“But in your perishing you will shine brightly fired by the strength of the God who brought you to this land and for some special purpose gave you dominion over this land and over the red man.

“That destiny is a mystery to us, for we do not understand when the buffalo are all slaughtered, the wild horses are tamed, the secret corners of the forest heavy with the scent of many men and the view of the ripe hills blotted by talking wires.

“Where is the thicket? Gone. Where is the eagle? Gone.

“The end of living and the beginning of survival. “

—–

“Sorry that the sunset was kind of a bust tonight,” Johann said.  “But even in Africa, not every sunset can be spectacular.”

But what Johann didn’t understand was that it was indeed still a spectacular night.  The sunset may have fizzled before it ever really got started, and the motivational speech may have been concocted by a scriptwriter for a two-bit movie, but what really mattered was that we were there, in that moment, and we were feeling it–all of us, even the cynical, skeptical 50-year-old outsider amongst the group of naïve and idealistic young college students.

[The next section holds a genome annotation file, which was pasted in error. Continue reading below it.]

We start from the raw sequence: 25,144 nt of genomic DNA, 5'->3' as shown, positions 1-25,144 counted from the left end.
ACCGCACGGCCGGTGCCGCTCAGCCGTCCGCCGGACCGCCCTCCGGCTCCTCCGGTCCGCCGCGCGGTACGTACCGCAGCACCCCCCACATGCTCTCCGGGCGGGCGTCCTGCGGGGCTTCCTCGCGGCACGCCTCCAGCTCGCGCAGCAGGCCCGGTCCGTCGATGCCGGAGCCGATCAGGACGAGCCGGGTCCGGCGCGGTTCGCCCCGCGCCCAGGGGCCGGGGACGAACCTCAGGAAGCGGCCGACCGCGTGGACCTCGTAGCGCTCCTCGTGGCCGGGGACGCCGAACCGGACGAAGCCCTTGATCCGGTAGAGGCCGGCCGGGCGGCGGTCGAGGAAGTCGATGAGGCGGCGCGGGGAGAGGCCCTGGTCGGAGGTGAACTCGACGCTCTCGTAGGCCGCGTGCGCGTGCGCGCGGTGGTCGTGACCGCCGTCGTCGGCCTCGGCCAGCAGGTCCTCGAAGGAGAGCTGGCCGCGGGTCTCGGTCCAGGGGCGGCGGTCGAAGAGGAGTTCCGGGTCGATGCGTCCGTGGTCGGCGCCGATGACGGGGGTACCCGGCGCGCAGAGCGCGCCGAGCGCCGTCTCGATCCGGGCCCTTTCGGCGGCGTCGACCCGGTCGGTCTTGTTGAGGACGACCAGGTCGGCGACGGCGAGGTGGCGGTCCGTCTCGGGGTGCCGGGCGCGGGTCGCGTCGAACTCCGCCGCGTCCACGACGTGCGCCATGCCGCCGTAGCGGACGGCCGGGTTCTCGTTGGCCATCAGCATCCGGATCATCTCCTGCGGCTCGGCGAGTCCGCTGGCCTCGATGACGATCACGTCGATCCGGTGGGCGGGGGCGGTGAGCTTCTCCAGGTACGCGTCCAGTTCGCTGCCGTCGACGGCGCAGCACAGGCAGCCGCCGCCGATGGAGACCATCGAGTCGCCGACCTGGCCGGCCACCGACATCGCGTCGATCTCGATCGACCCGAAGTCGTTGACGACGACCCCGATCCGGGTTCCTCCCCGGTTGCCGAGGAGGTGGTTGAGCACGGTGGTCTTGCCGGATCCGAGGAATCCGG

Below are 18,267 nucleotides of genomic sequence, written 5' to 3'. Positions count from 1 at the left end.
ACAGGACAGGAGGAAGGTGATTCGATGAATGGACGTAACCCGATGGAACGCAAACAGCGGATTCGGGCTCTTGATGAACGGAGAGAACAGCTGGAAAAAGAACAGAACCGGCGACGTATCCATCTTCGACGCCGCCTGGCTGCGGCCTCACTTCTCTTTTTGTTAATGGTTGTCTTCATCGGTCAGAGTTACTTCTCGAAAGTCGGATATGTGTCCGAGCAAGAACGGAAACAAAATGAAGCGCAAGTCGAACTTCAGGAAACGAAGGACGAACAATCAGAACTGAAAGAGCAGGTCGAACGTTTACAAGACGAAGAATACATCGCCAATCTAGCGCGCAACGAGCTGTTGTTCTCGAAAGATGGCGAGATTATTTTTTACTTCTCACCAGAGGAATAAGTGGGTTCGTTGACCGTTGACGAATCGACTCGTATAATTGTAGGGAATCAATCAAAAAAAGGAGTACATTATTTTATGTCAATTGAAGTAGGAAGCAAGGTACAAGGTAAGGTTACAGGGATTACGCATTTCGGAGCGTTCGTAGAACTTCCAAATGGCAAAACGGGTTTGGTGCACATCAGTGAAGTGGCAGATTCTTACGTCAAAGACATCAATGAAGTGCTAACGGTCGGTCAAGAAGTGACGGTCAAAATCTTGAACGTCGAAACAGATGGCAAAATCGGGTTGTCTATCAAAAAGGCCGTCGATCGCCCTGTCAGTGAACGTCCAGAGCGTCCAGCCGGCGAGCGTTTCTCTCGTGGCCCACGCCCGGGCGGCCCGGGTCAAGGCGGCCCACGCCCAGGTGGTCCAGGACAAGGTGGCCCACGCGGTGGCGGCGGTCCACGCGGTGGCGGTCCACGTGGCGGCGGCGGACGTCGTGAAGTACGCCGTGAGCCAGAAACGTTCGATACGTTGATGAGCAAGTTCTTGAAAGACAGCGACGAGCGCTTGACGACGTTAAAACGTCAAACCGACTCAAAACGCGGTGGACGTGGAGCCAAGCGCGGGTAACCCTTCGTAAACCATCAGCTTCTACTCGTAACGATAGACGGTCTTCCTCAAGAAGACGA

Not much of a sunset?  I'll take it!  Tuli Wilderness, Botswana, February 2103.

Not much of a sunset? I’ll take it! Tuli Wilderness, Botswana, February 2103.

Over the next two weeks, I would see many amazing sunsets and hear many profound statements.  And that evening overlooking the Limpopo River at Pel’s Pools set the stage for one of the most spectacular, amazing, and memorable times of my life.

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One thought on “It’s the Thought that Counts

  1. Pingback: Coming September 2013: A Life Outside 4 | Matt Artz